Of the four states still left without any kind of licensing regulations (Alaska, Connecticut, Nebraska, and Utah) regarding nail technicians, the first two are well on their way to making a change for the better.

Alaska’s Bill HCS CSSB 51 (L&C) which provides for two levels of manicuring license for nail technicians, passed in both the state Senate and House in May.

The first license level requires only 12 hours of training in health, safety, and sanitation. However, the second, more advanced level requires technicians to undergo 250 hours of training. According to sources at Alaska Barbers and Hairdressers, the only difference between the tow is that the second level of training gives a nail technician “more of an endorsement.”

The bill will soon come to rest on Gov. Tony Knowles’ desk, waiting for his signature or veto, or the bill could pass into law without either. According to the Alaska Barbers and Hairdressers, the status of the bill will be determined in about a month. Nail technicians wanting more information can call Alaska barbers and Hair dressers at (907) 465-2547. The text of Bill 51 can be viewed here.

In Connecticut, the House has passed Bill 404 Substitute, which, if it becomes law, will require a nail technician to have a license as f January 2000. The bill defines a nail technician as a person who “engages in the art of manicuring the fingernails and, for cosmetic purposes only, trimming, filling, and painting the healthy toenails, excluding cutting nail beds, corns and calluses or other medical treatment involving the foot. The term includes, but is not limited to, the application and removal of sculptured or artificial nails and wrapped nails.”

The bill also makes provisions for a Connecticut Examining Board for barber-hairdressers, estheticians and nail technicians. The board will consist of nine members, appointed by the governor, including four licensed barber-hairdressers, one licensed esthetician, one licensed nail technician, and three public members. The governor will also appoint a chairperson.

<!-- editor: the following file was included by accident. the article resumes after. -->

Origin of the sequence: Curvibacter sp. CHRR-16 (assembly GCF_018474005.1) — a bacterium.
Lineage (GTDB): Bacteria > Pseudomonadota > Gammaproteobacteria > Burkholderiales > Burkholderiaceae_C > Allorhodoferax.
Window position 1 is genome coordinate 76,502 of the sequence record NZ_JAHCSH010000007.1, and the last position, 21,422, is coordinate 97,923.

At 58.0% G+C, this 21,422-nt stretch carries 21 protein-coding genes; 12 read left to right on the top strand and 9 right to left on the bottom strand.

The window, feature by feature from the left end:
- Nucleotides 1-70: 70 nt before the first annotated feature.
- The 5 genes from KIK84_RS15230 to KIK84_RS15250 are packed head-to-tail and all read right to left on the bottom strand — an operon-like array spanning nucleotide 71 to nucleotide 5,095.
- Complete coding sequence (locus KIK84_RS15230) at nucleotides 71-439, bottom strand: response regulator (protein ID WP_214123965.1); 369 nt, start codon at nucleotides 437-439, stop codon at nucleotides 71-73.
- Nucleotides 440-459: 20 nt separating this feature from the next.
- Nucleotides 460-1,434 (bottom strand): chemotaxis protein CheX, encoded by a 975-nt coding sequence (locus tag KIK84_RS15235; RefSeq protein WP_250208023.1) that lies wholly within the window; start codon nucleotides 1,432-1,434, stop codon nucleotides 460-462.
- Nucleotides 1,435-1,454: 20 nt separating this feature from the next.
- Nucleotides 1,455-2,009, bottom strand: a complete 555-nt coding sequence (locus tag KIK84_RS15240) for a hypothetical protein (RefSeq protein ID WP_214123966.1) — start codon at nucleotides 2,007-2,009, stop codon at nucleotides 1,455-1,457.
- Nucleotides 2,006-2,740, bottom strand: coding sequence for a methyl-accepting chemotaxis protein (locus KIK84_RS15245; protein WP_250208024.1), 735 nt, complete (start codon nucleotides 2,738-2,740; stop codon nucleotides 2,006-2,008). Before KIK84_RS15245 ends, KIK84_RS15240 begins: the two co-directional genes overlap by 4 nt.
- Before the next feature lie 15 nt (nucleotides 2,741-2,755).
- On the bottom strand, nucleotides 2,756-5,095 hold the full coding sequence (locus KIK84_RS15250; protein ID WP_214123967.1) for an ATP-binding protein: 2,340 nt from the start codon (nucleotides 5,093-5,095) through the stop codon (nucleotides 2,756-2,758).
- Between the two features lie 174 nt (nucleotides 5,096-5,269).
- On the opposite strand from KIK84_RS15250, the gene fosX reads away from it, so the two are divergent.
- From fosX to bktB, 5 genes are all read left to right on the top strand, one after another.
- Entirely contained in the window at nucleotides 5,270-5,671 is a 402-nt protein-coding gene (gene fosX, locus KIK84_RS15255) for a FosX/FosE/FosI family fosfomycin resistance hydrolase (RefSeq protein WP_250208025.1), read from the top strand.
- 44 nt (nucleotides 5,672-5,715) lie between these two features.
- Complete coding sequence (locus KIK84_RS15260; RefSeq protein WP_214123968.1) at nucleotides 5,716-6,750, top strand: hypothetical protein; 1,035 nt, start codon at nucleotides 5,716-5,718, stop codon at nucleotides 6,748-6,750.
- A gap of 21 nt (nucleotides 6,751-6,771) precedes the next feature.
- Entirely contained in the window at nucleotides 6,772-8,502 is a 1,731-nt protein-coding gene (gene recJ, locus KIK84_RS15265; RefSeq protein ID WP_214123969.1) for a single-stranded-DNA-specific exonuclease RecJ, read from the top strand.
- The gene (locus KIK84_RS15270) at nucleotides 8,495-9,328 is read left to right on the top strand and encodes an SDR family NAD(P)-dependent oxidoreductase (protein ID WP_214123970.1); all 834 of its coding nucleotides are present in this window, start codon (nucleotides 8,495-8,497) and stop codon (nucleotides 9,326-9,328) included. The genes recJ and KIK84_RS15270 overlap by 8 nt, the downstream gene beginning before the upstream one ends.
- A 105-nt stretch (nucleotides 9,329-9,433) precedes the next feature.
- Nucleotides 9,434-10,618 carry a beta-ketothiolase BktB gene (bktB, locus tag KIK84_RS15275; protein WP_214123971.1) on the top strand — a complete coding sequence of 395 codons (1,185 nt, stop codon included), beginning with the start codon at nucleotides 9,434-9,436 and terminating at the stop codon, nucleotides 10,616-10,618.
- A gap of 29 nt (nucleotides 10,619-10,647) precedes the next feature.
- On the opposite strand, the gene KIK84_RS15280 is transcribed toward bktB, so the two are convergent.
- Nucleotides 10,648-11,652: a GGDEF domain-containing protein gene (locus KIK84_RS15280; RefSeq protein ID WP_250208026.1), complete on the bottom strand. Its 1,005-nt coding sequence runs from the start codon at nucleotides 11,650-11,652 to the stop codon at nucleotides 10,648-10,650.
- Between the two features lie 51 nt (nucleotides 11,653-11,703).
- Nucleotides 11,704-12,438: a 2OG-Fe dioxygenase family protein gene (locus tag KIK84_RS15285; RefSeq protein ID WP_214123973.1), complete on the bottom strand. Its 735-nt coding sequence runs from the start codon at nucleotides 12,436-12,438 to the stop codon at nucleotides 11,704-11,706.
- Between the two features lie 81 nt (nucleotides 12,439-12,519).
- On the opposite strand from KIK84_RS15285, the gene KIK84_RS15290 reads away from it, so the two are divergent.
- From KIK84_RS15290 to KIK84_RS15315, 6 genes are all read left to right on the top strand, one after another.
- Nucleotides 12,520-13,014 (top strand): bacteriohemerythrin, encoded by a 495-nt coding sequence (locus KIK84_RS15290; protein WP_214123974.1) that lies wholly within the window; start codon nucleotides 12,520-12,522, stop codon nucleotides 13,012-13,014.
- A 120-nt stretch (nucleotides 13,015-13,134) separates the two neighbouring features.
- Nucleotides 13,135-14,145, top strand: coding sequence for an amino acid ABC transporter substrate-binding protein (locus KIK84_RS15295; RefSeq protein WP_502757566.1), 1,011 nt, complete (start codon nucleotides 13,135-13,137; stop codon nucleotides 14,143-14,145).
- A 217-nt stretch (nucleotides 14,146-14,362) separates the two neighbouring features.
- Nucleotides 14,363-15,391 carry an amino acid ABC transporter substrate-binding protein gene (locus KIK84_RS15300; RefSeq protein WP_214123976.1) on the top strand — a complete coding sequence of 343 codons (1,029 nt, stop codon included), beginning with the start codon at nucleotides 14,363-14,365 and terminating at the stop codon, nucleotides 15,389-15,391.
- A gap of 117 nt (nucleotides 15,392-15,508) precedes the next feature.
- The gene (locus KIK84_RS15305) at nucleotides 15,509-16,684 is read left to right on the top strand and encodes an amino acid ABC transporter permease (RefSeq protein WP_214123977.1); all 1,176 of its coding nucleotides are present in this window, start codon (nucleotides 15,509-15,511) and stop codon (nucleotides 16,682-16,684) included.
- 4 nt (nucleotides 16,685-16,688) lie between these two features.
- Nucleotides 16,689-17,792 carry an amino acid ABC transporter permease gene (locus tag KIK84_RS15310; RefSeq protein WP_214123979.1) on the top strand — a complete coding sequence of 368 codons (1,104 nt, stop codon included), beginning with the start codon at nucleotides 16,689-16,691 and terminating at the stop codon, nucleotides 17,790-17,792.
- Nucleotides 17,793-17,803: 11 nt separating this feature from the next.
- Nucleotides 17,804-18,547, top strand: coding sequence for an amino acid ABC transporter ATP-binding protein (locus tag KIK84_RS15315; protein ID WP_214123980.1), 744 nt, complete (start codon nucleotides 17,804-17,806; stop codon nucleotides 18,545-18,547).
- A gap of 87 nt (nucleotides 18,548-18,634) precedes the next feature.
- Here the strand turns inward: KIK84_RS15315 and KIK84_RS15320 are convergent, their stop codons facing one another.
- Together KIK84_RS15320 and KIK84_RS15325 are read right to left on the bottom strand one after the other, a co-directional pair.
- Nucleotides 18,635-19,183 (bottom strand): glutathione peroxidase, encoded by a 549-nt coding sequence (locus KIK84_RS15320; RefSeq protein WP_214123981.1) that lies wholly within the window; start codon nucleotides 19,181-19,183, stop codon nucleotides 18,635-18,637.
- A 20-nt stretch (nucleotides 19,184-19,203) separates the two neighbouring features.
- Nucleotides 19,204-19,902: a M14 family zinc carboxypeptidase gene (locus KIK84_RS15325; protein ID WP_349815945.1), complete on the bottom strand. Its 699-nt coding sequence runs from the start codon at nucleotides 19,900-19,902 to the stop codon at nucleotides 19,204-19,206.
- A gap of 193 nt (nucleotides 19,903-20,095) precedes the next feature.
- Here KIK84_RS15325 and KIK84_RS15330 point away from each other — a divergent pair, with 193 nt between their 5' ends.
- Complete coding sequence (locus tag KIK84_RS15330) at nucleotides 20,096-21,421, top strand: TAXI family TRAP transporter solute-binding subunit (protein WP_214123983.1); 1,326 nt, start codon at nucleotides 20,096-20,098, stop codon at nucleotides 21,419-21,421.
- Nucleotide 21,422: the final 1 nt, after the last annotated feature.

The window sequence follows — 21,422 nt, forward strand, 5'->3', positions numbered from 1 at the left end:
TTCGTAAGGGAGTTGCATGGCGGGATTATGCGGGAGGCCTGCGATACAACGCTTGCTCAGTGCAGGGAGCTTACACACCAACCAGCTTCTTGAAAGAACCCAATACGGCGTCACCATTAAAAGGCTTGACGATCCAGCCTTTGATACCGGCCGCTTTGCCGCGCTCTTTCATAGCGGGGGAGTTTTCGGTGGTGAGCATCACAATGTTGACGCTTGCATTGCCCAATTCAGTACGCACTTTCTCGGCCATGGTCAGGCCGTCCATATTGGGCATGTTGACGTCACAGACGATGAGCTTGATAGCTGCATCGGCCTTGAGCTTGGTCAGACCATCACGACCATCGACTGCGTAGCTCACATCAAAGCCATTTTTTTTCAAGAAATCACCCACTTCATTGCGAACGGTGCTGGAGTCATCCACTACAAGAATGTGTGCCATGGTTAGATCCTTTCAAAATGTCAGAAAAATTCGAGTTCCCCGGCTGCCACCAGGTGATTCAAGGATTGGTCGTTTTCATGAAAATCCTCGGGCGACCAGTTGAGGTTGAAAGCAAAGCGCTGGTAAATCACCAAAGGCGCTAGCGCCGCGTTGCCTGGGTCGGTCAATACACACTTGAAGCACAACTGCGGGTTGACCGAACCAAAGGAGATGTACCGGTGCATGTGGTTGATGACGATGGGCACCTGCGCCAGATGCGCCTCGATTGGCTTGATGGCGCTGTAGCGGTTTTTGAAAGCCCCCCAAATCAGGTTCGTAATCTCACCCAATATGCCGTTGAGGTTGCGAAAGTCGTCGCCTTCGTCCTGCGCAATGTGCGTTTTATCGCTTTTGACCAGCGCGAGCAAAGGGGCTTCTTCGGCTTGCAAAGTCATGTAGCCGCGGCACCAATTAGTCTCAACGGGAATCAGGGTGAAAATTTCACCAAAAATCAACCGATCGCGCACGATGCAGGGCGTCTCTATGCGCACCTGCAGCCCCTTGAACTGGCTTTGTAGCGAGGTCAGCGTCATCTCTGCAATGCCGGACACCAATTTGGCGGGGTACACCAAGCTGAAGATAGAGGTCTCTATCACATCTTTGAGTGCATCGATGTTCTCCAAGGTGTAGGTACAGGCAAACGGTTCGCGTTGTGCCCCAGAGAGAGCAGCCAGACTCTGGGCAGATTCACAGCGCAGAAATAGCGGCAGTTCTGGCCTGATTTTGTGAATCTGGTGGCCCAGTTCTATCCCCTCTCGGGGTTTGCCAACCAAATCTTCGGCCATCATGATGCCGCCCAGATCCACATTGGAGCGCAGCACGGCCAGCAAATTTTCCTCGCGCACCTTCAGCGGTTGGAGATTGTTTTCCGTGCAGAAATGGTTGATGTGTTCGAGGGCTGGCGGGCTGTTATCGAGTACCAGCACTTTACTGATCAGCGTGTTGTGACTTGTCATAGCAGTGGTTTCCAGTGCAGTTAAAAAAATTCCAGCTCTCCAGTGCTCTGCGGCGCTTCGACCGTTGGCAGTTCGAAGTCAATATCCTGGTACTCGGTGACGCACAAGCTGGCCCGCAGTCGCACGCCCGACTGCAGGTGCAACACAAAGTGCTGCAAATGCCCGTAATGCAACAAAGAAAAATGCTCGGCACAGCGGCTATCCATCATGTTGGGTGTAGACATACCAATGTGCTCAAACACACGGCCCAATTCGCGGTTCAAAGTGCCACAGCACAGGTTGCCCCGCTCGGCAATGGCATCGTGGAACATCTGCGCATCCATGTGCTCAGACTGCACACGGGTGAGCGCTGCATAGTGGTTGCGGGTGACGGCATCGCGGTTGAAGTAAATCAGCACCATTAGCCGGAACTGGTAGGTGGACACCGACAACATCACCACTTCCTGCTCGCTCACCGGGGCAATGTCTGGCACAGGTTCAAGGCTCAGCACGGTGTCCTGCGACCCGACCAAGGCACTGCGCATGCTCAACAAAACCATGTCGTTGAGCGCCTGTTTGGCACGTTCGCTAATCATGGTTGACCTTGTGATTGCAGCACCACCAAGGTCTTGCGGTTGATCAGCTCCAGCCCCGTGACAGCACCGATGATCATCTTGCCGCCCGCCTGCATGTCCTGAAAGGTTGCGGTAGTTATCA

The bill also requires prospective nail technicians to have completed 150 hours of schooling on theoretical and practical components of nail care, including “coursework in antifungal technique, blood-borne diseases, and clean air requirements.”

After filling out the application and paying $50, applicants must take a state board exam in order to receive a license. License renewals will be $25 per year.

In addition, the bill also makes provisions for reciprocity from other states and foreign countries. It also includes a grandfather clause, which automatically licenses nail techs with at least one year of prior work experience.

According to the state board, Bill 404 substitute could be voted on in the State Senate in mid-May or early June. For more information, contact the Conecticut Department of Health at (860) 509-7569. Bill 404 Substitute’s full text can be viewed here.

Alabama Licensing up for Review

When NAILS last reported on the sunset review process in Alabama, the Board of Cosmetology was reviewing the provisions and authorization of Alabama’s managing manicurist, manicure instructor, manicure salon, and manicure school licenses. State auditors and legal counsel auditing Alabama’s board were considering removing the licenses because the state had not made proper allowances to collect fees associated with them.

If the licenses are ultimately removed, Alabama nail salon owners would have to hire licensed cosmetologists to keep their salons open.

When the state legislature came back into session this spring, members of the congress reviewed Bill #152 substitute, which was designed to help make improvements for the nail industry in Alabama and solve the problems unearthed by the sunset review. At press time, the bill was still in the legislature.

Among other things, the substitute bill calls for an increased number of school hours. According to jean Parker, director of cosmetology at Wallace State Community College and co-author of Bill #152 substitute, a licensed nail tech would have to have 600 school hours, instead of the current 300. “There are just some things that students can not learn in the current 300 hours of instruction,” says Wallace, who has also been fighting (along with fellow nail technicians) to keep the licensing structure for managing manicurists, manicure instructors, manicure salons, and manicure schools. If the bill passes, it would be possible for Alabama’s state board to start making administrative laws, including that allowance of nails-only schools, and manicurist-owned salons.

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